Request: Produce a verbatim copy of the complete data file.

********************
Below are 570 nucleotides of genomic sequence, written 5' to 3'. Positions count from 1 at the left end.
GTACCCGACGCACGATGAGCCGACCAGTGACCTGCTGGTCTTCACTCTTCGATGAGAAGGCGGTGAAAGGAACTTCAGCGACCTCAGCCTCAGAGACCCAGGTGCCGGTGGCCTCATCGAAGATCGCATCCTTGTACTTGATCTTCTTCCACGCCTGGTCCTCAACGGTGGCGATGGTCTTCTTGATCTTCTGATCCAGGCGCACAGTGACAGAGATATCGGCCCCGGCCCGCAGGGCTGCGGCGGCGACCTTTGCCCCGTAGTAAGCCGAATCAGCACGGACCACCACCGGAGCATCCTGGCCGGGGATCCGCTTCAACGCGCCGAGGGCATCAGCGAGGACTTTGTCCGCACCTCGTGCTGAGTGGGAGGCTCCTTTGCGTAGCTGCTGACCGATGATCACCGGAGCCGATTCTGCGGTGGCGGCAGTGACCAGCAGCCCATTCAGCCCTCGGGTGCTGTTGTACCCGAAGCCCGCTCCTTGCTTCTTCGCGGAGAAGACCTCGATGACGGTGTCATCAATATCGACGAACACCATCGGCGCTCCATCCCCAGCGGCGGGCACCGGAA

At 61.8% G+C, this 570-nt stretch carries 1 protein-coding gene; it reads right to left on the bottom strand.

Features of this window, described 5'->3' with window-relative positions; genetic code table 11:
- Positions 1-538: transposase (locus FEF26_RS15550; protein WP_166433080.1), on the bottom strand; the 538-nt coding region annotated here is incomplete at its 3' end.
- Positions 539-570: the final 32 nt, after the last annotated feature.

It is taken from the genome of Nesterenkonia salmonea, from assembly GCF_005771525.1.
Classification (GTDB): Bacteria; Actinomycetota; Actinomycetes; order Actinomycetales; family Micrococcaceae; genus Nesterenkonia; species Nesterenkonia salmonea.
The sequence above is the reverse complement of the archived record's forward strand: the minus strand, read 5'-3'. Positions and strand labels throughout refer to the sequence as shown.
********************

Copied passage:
Below are 570 nucleotides of genomic sequence, written 5' to 3'. Positions count from 1 at the left end.
GTACCCGACGCACGATGAGCCGACCAGTGACCTGCTGGTCTTCACTCTTCGATGAGAAGGCGGTGAAAGGAACTTCAGCGACCTCAGCCTCAGAGACCCAGGTGCCGGTGGCCTCATCGAAGATCGCATCCTTGTACTTGATCTTCTTCCACGCCTGGTCCTCAACGGTGGCGATGGTCTTCTTGATCTTCTGATCCAGGCGCACAGTGACAGAGATATCGGCCCCGGCCCGCAGGGCTGCGGCGGCGACCTTTGCCCCGTAGTAAGCCGAATCAGCACGGACCACCACCGGAGCATCCTGGCCGGGGATCCGCTTCAACGCGCCGAGGGCATCAGCGAGGACTTTGTCCGCACCTCGTGCTGAGTGGGAGGCTCCTTTGCGTAGCTGCTGACCGATGATCACCGGAGCCGATTCTGCGGTGGCGGCAGTGACCAGCAGCCCATTCAGCCCTCGGGTGCTGTTGTACCCGAAGCCCGCTCCTTGCTTCTTCGCGGAGAAGACCTCGATGACGGTGTCATCAATATCGACGAACACCATCGGCGCTCCATCCCCAGCGGCGGGCACCGGAA

At 61.8% G+C, this 570-nt stretch carries 1 protein-coding gene; it reads right to left on the bottom strand.

Features of this window, described 5'->3' with window-relative positions; genetic code table 11:
- Positions 1-538: transposase (locus FEF26_RS15550; protein WP_166433080.1), on the bottom strand; the 538-nt coding region annotated here is incomplete at its 3' end.
- Positions 539-570: the final 32 nt, after the last annotated feature.

It is taken from the genome of Nesterenkonia salmonea, from assembly GCF_005771525.1.
Classification (GTDB): Bacteria; Actinomycetota; Actinomycetes; order Actinomycetales; family Micrococcaceae; genus Nesterenkonia; species Nesterenkonia salmonea.
The sequence above is the reverse complement of the archived record's forward strand: the minus strand, read 5'-3'. Positions and strand labels throughout refer to the sequence as shown.